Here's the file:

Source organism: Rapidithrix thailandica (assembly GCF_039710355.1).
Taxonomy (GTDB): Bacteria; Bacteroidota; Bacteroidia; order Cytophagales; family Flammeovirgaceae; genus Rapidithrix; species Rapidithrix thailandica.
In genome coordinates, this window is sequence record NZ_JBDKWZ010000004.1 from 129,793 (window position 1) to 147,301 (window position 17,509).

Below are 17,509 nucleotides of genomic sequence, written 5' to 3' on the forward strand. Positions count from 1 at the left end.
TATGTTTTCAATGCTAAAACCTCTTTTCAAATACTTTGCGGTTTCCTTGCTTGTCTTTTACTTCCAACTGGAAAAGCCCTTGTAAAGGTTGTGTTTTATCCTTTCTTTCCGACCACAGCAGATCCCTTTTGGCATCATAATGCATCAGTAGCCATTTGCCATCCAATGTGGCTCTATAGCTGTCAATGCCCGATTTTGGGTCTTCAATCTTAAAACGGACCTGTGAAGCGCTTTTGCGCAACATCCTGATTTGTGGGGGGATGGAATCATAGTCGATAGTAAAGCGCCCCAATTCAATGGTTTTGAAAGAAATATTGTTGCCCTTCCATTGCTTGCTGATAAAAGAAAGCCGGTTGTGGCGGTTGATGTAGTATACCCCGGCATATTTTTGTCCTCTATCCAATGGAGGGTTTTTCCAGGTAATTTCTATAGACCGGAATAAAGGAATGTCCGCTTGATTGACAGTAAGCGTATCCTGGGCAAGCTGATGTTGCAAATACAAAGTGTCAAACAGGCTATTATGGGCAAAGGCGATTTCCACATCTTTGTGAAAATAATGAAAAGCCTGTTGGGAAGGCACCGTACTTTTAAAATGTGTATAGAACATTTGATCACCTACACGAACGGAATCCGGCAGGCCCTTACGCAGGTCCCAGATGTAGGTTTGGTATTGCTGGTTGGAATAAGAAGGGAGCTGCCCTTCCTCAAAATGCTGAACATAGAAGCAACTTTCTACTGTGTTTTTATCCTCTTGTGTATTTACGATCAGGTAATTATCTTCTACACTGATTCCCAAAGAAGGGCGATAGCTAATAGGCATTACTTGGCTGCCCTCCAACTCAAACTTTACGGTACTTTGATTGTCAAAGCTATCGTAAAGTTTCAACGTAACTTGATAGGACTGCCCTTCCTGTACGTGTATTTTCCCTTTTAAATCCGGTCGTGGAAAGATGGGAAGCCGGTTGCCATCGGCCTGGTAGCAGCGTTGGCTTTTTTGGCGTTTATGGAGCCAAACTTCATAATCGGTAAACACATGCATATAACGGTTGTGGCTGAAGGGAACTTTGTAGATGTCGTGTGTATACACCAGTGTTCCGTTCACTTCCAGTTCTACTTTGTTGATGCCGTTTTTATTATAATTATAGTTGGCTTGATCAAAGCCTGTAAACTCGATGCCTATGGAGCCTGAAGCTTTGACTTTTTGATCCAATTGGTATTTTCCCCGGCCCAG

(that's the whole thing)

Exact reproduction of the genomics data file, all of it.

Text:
Source organism: Rapidithrix thailandica (assembly GCF_039710355.1).
Taxonomy (GTDB): Bacteria; Bacteroidota; Bacteroidia; order Cytophagales; family Flammeovirgaceae; genus Rapidithrix; species Rapidithrix thailandica.
In genome coordinates, this window is sequence record NZ_JBDKWZ010000004.1 from 129,793 (window position 1) to 147,301 (window position 17,509).

Below are 17,509 nucleotides of genomic sequence, written 5' to 3' on the forward strand. Positions count from 1 at the left end.
TATGTTTTCAATGCTAAAACCTCTTTTCAAATACTTTGCGGTTTCCTTGCTTGTCTTTTACTTCCAACTGGAAAAGCCCTTGTAAAGGTTGTGTTTTATCCTTTCTTTCCGACCACAGCAGATCCCTTTTGGCATCATAATGCATCAGTAGCCATTTGCCATCCAATGTGGCTCTATAGCTGTCAATGCCCGATTTTGGGTCTTCAATCTTAAAACGGACCTGTGAAGCGCTTTTGCGCAACATCCTGATTTGTGGGGGGATGGAATCATAGTCGATAGTAAAGCGCCCCAATTCAATGGTTTTGAAAGAAATATTGTTGCCCTTCCATTGCTTGCTGATAAAAGAAAGCCGGTTGTGGCGGTTGATGTAGTATACCCCGGCATATTTTTGTCCTCTATCCAATGGAGGGTTTTTCCAGGTAATTTCTATAGACCGGAATAAAGGAATGTCCGCTTGATTGACAGTAAGCGTATCCTGGGCAAGCTGATGTTGCAAATACAAAGTGTCAAACAGGCTATTATGGGCAAAGGCGATTTCCACATCTTTGTGAAAATAATGAAAAGCCTGTTGGGAAGGCACCGTACTTTTAAAATGTGTATAGAACATTTGATCACCTACACGAACGGAATCCGGCAGGCCCTTACGCAGGTCCCAGATGTAGGTTTGGTATTGCTGGTTGGAATAAGAAGGGAGCTGCCCTTCCTCAAAATGCTGAACATAGAAGCAACTTTCTACTGTGTTTTTATCCTCTTGTGTATTTACGATCAGGTAATTATCTTCTACACTGATTCCCAAAGAAGGGCGATAGCTAATAGGCATTACTTGGCTGCCCTCCAACTCAAACTTTACGGTACTTTGATTGTCAAAGCTATCGTAAAGTTTCAACGTAACTTGATAGGACTGCCCTTCCTGTACGTGTATTTTCCCTTTTAAATCCGGTCGTGGAAAGATGGGAAGCCGGTTGCCATCGGCCTGGTAGCAGCGTTGGCTTTTTTGGCGTTTATGGAGCCAAACTTCATAATCGGTAAACACATGCATATAACGGTTGTGGCTGAAGGGAACTTTGTAGATGTCGTGTGTATACACCAGTGTTCCGTTCACTTCCAGTTCTACTTTGTTGATGCCGTTTTTATTATAATTATAGTTGGCTTGATCAAAGCCTGTAAACTCGATGCCTATGGAGCCTGAAGCTTTGACTTTTTGATCCAATTGGTATTTTCCCCGGCCCAG